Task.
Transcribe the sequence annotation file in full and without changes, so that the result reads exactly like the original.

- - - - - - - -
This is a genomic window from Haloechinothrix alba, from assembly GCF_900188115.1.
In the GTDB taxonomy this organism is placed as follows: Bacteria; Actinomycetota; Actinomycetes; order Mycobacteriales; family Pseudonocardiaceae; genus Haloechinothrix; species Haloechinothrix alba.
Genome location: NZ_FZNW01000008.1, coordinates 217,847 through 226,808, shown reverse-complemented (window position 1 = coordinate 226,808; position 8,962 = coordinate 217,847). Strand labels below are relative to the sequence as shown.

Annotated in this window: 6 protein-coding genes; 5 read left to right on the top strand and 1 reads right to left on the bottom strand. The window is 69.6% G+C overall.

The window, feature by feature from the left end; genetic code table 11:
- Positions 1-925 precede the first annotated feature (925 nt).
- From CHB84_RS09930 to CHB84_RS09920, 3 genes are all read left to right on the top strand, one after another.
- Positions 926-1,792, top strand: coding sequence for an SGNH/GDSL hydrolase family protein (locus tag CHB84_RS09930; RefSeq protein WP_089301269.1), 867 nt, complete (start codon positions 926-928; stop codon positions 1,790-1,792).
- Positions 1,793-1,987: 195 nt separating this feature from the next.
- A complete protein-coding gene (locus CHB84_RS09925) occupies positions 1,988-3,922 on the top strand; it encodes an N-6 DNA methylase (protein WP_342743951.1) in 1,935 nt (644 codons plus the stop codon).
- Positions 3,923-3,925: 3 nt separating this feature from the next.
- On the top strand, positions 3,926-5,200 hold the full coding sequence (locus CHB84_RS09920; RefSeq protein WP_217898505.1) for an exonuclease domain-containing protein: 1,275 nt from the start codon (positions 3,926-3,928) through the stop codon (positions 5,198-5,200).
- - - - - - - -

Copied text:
This is a genomic window from Haloechinothrix alba, from assembly GCF_900188115.1.
In the GTDB taxonomy this organism is placed as follows: Bacteria; Actinomycetota; Actinomycetes; order Mycobacteriales; family Pseudonocardiaceae; genus Haloechinothrix; species Haloechinothrix alba.
Genome location: NZ_FZNW01000008.1, coordinates 217,847 through 226,808, shown reverse-complemented (window position 1 = coordinate 226,808; position 8,962 = coordinate 217,847). Strand labels below are relative to the sequence as shown.

Annotated in this window: 6 protein-coding genes; 5 read left to right on the top strand and 1 reads right to left on the bottom strand. The window is 69.6% G+C overall.

The window, feature by feature from the left end; genetic code table 11:
- Positions 1-925 precede the first annotated feature (925 nt).
- From CHB84_RS09930 to CHB84_RS09920, 3 genes are all read left to right on the top strand, one after another.
- Positions 926-1,792, top strand: coding sequence for an SGNH/GDSL hydrolase family protein (locus tag CHB84_RS09930; RefSeq protein WP_089301269.1), 867 nt, complete (start codon positions 926-928; stop codon positions 1,790-1,792).
- Positions 1,793-1,987: 195 nt separating this feature from the next.
- A complete protein-coding gene (locus CHB84_RS09925) occupies positions 1,988-3,922 on the top strand; it encodes an N-6 DNA methylase (protein WP_342743951.1) in 1,935 nt (644 codons plus the stop codon).
- Positions 3,923-3,925: 3 nt separating this feature from the next.
- On the top strand, positions 3,926-5,200 hold the full coding sequence (locus CHB84_RS09920; RefSeq protein WP_217898505.1) for an exonuclease domain-containing protein: 1,275 nt from the start codon (positions 3,926-3,928) through the stop codon (positions 5,198-5,200).